In one of these little non-Hermia/Puck snippets, Puck warns of Oberon’s impending arrival as we transition from Athens into forest time. A couple of lights came on behind the curtains and the lighting shifted into a different hue. Even the chair begins to levitate into the air! And then boom – they hit you with the real magic moment. A door on downstage left swings open and a GIANT blanket of fabric sweeps across the stage. It was a bunch of different fabrics all sewn together into this beautiful forest mess. I didn’t even think much when I read in the program Textile Artist but Roxanne Ignatius is a textile artist. I gasped when this happened. It was just a great theatre moment and a total transformation of the space.

Midsummer 4
Helena played by Christina Fox with sleeping Hermia played by Natasha Greenblatt. Photos from Chekhov Collective.

I’m going to talk about the rest of the cast for a moment because it was really a great ensemble. Hippolyta/Titania (Rena Polley) was regal, self-assured, and had a great relationship with Theseus/Oberon (Paul Amos). I always like a Hippolyta who is completely not into Theseus but I really enjoyed the two of them finding common ground by the end. It felt like a nice and natural progression. I also loved the Oberon and Puck relationship in this piece. Gender-bending Puck just changes the dynamic and added some hilarious sexual playfulness between the two characters. There were also some actual magic tricks done on stage with the love flower and it was so good! It worked great and I felt like a kid watching in wonderment.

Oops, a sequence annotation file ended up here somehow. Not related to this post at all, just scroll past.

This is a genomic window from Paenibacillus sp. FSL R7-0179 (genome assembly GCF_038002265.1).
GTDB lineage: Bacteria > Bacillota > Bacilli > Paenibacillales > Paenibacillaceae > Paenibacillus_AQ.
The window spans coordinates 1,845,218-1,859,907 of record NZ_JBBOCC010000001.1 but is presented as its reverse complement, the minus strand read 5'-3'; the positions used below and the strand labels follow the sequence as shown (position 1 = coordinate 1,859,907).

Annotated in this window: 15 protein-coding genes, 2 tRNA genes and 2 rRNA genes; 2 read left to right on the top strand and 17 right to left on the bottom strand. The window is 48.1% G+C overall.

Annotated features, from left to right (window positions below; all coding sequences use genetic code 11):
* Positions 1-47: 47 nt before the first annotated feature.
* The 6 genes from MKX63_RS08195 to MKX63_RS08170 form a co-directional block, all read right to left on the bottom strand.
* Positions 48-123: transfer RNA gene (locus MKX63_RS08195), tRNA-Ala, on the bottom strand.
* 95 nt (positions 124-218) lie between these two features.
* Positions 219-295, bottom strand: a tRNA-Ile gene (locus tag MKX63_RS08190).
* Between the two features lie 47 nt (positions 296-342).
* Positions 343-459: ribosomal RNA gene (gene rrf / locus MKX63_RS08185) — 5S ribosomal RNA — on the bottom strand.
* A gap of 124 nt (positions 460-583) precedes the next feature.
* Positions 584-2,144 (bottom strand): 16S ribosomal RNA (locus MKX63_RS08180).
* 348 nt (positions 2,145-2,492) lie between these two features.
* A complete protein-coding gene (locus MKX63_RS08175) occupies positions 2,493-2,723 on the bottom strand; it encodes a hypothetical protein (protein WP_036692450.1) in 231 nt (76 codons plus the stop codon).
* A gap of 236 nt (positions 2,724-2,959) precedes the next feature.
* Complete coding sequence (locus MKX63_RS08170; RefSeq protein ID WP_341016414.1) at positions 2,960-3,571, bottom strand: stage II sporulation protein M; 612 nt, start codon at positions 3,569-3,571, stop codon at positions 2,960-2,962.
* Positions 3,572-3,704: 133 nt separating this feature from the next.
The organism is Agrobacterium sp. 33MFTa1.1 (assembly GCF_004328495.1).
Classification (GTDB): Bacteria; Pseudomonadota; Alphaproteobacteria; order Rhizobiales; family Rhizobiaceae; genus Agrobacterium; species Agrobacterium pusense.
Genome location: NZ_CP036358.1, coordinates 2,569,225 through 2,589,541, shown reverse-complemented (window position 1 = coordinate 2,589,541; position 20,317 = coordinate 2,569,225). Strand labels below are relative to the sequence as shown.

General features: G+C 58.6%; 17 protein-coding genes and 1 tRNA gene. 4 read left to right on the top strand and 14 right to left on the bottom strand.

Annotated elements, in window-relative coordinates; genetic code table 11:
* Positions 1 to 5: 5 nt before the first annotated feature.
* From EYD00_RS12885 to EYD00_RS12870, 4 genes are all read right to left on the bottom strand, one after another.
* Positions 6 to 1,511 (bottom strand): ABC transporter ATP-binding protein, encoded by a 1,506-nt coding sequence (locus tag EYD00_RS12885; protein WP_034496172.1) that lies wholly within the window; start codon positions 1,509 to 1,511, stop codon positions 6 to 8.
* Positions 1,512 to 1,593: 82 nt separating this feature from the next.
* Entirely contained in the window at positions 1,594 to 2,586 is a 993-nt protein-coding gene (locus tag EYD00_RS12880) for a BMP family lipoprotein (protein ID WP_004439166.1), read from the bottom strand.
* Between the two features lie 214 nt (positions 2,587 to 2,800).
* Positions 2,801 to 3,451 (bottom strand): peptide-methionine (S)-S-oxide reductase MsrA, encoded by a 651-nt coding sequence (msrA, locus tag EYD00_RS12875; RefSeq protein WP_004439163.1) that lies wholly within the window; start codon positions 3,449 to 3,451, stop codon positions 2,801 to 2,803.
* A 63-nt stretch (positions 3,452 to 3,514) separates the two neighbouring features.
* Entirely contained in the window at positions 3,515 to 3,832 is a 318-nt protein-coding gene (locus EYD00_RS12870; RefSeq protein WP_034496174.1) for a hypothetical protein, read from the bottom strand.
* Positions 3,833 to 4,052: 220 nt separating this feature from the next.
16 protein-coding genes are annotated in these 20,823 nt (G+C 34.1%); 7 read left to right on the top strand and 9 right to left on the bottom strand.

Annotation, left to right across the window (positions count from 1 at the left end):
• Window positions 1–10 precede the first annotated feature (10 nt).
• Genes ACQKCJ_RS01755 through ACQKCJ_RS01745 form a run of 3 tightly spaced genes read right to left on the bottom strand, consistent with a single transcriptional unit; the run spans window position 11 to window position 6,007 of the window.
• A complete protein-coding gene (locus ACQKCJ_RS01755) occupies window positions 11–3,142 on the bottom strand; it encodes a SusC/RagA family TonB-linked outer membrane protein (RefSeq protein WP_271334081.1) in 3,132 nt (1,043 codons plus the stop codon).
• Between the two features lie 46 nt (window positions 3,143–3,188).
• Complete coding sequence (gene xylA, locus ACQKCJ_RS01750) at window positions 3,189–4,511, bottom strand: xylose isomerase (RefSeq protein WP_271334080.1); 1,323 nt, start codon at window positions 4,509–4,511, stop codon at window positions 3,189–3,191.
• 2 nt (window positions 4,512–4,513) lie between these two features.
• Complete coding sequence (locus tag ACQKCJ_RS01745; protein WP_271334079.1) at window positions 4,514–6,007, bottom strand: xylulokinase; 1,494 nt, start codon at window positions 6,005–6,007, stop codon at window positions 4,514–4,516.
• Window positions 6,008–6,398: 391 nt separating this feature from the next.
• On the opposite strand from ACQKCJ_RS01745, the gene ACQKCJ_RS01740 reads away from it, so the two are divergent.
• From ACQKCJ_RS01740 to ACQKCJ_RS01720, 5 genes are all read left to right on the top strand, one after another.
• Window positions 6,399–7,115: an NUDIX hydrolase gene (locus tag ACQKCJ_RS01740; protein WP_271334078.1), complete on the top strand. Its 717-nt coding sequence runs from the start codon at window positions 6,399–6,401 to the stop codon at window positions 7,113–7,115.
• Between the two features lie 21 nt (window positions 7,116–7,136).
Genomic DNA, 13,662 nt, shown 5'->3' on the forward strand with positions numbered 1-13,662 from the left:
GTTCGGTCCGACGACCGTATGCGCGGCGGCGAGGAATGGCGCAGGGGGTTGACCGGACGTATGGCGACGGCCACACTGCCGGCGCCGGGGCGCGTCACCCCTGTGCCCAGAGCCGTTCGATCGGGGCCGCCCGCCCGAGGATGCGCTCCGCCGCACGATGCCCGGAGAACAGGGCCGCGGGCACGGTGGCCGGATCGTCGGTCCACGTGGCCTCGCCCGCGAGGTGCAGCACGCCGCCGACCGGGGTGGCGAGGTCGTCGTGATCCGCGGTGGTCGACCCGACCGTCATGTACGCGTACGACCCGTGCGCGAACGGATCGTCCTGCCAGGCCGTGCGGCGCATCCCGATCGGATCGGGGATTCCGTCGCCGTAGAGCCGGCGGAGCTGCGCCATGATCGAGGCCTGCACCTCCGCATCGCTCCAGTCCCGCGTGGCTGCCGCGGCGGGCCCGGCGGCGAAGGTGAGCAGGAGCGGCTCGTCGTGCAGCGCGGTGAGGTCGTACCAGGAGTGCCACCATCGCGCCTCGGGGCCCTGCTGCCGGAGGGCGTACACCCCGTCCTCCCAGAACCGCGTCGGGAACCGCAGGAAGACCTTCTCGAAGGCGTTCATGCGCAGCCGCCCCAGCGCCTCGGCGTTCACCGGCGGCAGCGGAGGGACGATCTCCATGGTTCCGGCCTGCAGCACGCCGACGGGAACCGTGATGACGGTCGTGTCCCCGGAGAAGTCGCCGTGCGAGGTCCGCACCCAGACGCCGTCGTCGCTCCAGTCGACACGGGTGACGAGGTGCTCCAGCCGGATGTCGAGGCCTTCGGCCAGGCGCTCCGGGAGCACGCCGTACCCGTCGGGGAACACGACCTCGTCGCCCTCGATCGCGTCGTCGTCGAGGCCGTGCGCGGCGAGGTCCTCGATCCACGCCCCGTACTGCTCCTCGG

Rena Polly as Titania and Paul Amos as Oberon. Photos from Chekhov Collective.

There were also some nice changes made during the mechanical scenes. In this version, Bottom (Zach Counsil) is worshipped by his castmates for his talent and poor Peter Quince (Michael Man) has to compete in order to be the leader. It was a nice change from the usual Bottom annoys everyone but especially Quince route. The play scene at the end was also lots of fun. I loved Thisbe (Jesse Nerenberg) getting way too into the kiss with Pyramus and then saying they completely missed each other’s lips and only kissed the wall. And I also looooved Quince having the hots for Hippolyta and trying to woo her with his dog while playing the man in the moon. Honestly, I would easily leave my relationship if I was ever offered a dog so, like, girl same. Michael Man was particularly hilarious in this show and I would love to see him in some more Shakespeare shows after seeing him in High Park last summer too.

The Mechanicals. Photos from Chekhov Collective.

Overall, I loved this show and found it exciting and different. It was great to see Midsummer presented in an intimate space. I think it succeeded with a lot of what it was trying to do and I found the cast entirely charming.